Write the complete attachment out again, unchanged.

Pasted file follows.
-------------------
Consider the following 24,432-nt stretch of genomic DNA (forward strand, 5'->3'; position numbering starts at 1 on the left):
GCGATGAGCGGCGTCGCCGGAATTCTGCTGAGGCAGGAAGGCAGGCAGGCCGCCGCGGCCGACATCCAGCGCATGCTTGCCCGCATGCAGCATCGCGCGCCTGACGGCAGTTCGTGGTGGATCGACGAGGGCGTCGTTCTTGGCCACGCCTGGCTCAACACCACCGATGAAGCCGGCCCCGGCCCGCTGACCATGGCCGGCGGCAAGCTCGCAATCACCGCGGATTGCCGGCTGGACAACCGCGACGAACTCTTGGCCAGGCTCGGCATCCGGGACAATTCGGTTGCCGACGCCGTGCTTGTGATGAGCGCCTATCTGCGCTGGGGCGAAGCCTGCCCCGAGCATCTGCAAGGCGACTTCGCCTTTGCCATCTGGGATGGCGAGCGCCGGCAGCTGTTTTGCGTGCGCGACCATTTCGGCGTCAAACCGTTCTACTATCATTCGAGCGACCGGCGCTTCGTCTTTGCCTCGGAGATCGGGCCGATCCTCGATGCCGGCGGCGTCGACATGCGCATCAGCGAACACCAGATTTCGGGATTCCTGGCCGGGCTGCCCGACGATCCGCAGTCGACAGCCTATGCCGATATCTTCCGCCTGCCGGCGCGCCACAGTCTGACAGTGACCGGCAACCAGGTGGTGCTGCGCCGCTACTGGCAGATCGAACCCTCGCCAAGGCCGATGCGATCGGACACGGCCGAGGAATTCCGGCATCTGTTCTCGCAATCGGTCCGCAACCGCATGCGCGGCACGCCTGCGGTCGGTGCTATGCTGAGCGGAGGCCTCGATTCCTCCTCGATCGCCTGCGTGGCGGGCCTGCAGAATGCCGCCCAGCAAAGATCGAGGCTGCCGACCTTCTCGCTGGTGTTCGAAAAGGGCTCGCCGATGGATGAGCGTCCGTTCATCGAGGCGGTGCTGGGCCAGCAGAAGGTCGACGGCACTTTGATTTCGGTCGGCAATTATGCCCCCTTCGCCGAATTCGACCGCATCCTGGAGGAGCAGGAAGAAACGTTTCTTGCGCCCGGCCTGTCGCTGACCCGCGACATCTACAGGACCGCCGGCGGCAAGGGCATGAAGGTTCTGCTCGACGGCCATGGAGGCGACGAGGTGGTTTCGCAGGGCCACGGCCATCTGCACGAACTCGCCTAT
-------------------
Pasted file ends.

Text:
Consider the following 24,432-nt stretch of genomic DNA (forward strand, 5'->3'; position numbering starts at 1 on the left):
GCGATGAGCGGCGTCGCCGGAATTCTGCTGAGGCAGGAAGGCAGGCAGGCCGCCGCGGCCGACATCCAGCGCATGCTTGCCCGCATGCAGCATCGCGCGCCTGACGGCAGTTCGTGGTGGATCGACGAGGGCGTCGTTCTTGGCCACGCCTGGCTCAACACCACCGATGAAGCCGGCCCCGGCCCGCTGACCATGGCCGGCGGCAAGCTCGCAATCACCGCGGATTGCCGGCTGGACAACCGCGACGAACTCTTGGCCAGGCTCGGCATCCGGGACAATTCGGTTGCCGACGCCGTGCTTGTGATGAGCGCCTATCTGCGCTGGGGCGAAGCCTGCCCCGAGCATCTGCAAGGCGACTTCGCCTTTGCCATCTGGGATGGCGAGCGCCGGCAGCTGTTTTGCGTGCGCGACCATTTCGGCGTCAAACCGTTCTACTATCATTCGAGCGACCGGCGCTTCGTCTTTGCCTCGGAGATCGGGCCGATCCTCGATGCCGGCGGCGTCGACATGCGCATCAGCGAACACCAGATTTCGGGATTCCTGGCCGGGCTGCCCGACGATCCGCAGTCGACAGCCTATGCCGATATCTTCCGCCTGCCGGCGCGCCACAGTCTGACAGTGACCGGCAACCAGGTGGTGCTGCGCCGCTACTGGCAGATCGAACCCTCGCCAAGGCCGATGCGATCGGACACGGCCGAGGAATTCCGGCATCTGTTCTCGCAATCGGTCCGCAACCGCATGCGCGGCACGCCTGCGGTCGGTGCTATGCTGAGCGGAGGCCTCGATTCCTCCTCGATCGCCTGCGTGGCGGGCCTGCAGAATGCCGCCCAGCAAAGATCGAGGCTGCCGACCTTCTCGCTGGTGTTCGAAAAGGGCTCGCCGATGGATGAGCGTCCGTTCATCGAGGCGGTGCTGGGCCAGCAGAAGGTCGACGGCACTTTGATTTCGGTCGGCAATTATGCCCCCTTCGCCGAATTCGACCGCATCCTGGAGGAGCAGGAAGAAACGTTTCTTGCGCCCGGCCTGTCGCTGACCCGCGACATCTACAGGACCGCCGGCGGCAAGGGCATGAAGGTTCTGCTCGACGGCCATGGAGGCGACGAGGTGGTTTCGCAGGGCCACGGCCATCTGCACGAACTCGCCTAT